Why did Cliff's predecessor's strategy of punishing undesirable behavior not work very well? Even if punishment and reinforcement strategies were equally effective at controlling behavior, why would reinforcement remain preferable?
3. How did Cliff make use of partial reinforcement schedules? What kinds of schedules did he use?
. How could Cliff use his technique to train his staff to complete a complex new task that they had never done before?
How might Cliff make use of principles of cognitive learning theory to improve his staff's productivity even further? .
Cliff resolved not to criticize or punish staff members unless it was absolutely necessary. Instead, he frequently complimented them whenever they did a good job.He set daily production goals for them, and every Friday afternoon he bought lunch for all staff members who met their goals every day that week.Moreover, Cliff randomly conducted spot checks on what staff members were doing, and if he found them hard at work, he gave them small rewards such as extra break time. Within just three months, productivity in Cliff's department nearly doubled. It became the most efficient department in the company.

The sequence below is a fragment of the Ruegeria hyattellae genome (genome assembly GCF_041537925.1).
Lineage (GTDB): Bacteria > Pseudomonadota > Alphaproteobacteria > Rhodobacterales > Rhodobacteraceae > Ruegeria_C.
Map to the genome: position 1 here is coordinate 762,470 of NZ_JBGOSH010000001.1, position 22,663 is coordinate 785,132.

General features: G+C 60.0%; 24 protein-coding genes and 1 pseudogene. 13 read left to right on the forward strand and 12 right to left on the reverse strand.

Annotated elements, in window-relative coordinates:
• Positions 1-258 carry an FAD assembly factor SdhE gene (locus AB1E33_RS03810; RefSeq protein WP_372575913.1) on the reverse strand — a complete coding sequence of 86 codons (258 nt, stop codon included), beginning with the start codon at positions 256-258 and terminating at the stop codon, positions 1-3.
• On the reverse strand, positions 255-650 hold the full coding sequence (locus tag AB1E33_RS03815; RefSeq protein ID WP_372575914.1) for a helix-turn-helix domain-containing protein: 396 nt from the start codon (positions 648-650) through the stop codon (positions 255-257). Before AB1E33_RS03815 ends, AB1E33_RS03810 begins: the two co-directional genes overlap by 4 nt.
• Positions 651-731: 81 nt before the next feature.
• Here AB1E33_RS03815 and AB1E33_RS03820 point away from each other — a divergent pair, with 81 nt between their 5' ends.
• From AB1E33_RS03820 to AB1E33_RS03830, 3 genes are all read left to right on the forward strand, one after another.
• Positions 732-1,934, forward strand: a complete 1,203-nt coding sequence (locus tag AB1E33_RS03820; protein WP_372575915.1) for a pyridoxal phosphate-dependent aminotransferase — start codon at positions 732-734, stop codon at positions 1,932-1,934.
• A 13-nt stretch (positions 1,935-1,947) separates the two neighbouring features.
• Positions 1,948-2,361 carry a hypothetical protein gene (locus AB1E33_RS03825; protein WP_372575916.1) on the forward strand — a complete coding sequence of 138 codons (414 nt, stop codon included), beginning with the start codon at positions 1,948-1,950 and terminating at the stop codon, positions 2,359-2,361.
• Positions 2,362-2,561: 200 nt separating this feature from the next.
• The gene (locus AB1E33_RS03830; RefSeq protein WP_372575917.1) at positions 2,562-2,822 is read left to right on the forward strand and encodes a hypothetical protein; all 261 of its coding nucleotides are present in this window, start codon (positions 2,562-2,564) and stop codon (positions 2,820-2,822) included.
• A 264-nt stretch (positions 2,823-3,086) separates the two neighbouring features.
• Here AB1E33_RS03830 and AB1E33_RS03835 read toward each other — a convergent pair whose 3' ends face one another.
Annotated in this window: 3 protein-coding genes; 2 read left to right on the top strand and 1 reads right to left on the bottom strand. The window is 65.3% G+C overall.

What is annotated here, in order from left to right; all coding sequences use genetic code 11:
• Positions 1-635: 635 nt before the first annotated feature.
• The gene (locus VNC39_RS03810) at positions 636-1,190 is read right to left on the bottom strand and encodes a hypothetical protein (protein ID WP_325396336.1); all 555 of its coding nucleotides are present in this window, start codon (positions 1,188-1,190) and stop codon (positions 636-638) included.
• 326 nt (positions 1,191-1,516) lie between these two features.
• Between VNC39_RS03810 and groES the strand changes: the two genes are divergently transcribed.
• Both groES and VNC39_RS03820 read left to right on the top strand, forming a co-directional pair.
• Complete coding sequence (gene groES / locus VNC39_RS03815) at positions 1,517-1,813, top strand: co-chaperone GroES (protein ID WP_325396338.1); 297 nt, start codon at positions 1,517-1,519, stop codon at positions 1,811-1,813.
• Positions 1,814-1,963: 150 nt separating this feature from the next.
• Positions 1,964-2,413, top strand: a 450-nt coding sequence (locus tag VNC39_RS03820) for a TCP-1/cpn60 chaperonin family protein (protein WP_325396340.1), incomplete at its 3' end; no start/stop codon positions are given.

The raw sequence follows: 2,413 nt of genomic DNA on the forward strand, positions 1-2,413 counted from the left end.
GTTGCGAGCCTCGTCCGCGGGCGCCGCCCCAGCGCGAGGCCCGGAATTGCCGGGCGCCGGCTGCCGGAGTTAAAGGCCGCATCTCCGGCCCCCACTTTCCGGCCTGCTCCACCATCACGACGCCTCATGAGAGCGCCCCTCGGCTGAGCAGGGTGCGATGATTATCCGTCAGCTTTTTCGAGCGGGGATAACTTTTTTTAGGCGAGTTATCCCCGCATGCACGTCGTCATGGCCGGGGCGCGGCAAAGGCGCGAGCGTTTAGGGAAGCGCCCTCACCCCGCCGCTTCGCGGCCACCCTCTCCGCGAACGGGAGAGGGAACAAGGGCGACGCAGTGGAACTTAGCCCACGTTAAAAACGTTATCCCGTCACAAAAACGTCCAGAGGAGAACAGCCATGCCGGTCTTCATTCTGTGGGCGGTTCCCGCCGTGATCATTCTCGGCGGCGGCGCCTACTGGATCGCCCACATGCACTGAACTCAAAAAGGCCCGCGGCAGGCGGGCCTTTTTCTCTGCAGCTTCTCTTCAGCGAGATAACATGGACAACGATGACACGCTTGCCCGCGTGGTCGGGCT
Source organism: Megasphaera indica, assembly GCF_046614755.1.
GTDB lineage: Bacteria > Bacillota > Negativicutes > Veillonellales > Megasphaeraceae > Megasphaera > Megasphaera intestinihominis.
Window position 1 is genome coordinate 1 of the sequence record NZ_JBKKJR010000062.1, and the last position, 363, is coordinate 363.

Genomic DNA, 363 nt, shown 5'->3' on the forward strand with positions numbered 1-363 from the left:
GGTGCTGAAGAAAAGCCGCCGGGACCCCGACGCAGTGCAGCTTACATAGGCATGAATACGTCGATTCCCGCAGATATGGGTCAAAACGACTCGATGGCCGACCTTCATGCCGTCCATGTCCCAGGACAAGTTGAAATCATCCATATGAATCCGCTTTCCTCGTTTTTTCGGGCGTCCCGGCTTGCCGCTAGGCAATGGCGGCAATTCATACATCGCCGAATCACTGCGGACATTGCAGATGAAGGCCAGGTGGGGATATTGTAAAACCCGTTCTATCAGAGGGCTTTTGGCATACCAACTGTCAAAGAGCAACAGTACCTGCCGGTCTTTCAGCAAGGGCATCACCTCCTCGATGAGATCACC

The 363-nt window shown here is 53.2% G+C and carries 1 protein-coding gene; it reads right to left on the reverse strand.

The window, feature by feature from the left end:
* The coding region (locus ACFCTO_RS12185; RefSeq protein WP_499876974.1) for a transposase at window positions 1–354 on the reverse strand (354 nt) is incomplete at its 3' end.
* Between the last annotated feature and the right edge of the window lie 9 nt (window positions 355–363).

Cliff’s predecessor’s strategy of punishing undesirable behavior did not work very well because putting someone down over and over again does not boost confidence. Even though they probably want to do better, it is harder to want to get the job done because they are so used to the demeaning behavior and probably don’t know how the boss will react to a job well done. They probably think he will find something wrong anyways. That’s why positive reinforcement works better in most situations. Reinforcement would remain preferable at controlling behavior because it is a presentation of something that is pleasant and rewarding which will produce a more effective outcome.